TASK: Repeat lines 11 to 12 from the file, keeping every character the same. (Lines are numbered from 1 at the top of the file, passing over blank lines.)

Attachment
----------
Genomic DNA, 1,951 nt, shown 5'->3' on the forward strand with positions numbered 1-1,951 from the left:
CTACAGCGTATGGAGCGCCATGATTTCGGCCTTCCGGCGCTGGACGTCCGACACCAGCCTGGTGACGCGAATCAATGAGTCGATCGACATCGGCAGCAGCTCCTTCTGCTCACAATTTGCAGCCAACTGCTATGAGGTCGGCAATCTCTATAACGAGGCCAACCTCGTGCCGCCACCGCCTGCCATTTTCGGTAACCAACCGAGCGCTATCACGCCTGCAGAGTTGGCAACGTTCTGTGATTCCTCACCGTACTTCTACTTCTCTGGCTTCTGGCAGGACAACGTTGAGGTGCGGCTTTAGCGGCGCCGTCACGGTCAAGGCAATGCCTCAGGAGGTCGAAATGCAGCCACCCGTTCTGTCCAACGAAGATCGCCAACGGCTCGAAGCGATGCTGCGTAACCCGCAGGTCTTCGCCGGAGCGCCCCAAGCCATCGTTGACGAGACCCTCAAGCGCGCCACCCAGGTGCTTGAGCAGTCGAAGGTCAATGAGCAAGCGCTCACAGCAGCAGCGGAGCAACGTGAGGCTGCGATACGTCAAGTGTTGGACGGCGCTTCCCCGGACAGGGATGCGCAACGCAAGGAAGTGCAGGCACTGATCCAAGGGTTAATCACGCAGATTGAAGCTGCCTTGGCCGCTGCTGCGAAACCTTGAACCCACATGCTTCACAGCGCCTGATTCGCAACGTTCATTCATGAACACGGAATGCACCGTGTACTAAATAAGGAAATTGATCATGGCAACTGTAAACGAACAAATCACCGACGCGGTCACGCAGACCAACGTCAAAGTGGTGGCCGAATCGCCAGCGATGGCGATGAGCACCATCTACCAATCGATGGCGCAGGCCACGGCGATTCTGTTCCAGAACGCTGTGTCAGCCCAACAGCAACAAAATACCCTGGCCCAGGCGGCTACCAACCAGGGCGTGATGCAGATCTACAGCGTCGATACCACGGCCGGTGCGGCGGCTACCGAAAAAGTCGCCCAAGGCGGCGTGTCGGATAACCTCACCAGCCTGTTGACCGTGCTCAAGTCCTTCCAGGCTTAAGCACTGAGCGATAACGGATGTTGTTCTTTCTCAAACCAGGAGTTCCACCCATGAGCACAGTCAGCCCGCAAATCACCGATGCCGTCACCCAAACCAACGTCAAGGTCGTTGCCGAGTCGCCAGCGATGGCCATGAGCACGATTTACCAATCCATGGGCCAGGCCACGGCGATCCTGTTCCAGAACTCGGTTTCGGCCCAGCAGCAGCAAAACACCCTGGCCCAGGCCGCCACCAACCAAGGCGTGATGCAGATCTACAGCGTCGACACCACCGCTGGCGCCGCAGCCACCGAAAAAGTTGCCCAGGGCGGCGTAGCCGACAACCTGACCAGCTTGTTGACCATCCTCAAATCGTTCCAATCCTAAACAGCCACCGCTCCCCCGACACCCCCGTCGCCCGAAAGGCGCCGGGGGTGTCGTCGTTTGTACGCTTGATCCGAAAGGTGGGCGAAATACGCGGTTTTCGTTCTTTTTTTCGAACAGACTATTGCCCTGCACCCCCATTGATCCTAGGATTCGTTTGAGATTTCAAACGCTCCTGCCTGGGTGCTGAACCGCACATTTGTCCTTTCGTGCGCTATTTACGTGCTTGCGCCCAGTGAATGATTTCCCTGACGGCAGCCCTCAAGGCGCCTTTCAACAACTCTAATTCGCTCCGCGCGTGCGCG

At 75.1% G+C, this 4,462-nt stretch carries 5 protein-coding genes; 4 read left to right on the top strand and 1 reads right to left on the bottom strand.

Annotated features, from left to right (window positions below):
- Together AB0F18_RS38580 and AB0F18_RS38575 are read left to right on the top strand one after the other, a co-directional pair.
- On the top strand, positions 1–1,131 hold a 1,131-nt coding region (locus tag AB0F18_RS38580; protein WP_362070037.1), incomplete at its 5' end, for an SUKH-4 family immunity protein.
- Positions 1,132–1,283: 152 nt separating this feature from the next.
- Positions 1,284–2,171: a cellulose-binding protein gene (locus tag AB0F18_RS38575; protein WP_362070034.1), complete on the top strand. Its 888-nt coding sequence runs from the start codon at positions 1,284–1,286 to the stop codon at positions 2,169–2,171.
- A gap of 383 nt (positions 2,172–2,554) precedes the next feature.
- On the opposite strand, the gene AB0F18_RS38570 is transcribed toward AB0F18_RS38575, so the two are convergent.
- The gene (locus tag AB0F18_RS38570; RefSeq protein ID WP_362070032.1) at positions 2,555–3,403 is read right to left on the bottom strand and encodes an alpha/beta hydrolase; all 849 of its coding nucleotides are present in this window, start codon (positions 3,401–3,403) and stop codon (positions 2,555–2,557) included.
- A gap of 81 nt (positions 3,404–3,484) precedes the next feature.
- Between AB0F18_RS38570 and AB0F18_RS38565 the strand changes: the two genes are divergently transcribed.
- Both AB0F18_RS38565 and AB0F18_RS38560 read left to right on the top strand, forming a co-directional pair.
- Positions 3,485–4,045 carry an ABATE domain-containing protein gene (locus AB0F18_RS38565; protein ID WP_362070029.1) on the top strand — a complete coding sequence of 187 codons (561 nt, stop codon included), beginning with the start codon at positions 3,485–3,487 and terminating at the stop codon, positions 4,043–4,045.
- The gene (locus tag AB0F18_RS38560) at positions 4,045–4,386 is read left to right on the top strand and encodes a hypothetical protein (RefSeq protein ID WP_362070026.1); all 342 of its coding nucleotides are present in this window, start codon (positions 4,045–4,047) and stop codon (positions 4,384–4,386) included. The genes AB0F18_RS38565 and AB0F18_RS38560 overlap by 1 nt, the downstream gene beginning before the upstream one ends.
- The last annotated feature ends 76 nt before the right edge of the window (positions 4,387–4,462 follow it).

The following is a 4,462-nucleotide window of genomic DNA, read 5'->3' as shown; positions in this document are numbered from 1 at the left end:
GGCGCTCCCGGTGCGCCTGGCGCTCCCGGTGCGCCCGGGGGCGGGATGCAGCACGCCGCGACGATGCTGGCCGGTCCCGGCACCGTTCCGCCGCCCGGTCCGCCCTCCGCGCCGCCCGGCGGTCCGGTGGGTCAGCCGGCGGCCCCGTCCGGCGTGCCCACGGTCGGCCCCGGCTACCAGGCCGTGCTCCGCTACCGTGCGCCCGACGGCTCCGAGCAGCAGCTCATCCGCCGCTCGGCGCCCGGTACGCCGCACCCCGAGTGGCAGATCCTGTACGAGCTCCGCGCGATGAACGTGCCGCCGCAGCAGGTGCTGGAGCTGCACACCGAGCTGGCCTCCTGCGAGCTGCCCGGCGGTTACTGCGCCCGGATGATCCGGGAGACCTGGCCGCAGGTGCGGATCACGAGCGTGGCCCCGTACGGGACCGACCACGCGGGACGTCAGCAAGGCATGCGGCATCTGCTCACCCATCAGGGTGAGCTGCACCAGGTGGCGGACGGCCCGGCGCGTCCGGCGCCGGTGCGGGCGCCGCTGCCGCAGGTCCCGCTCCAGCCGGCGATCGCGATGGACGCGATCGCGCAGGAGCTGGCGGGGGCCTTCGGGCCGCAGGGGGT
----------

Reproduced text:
- The gene (locus tag AB0F18_RS38570; RefSeq protein ID WP_362070032.1) at positions 2,555–3,403 is read right to left on the bottom strand and encodes an alpha/beta hydrolase; all 849 of its coding nucleotides are present in this window, start codon (positions 3,401–3,403) and stop codon (positions 2,555–2,557) included.
- A gap of 81 nt (positions 3,404–3,484) precedes the next feature.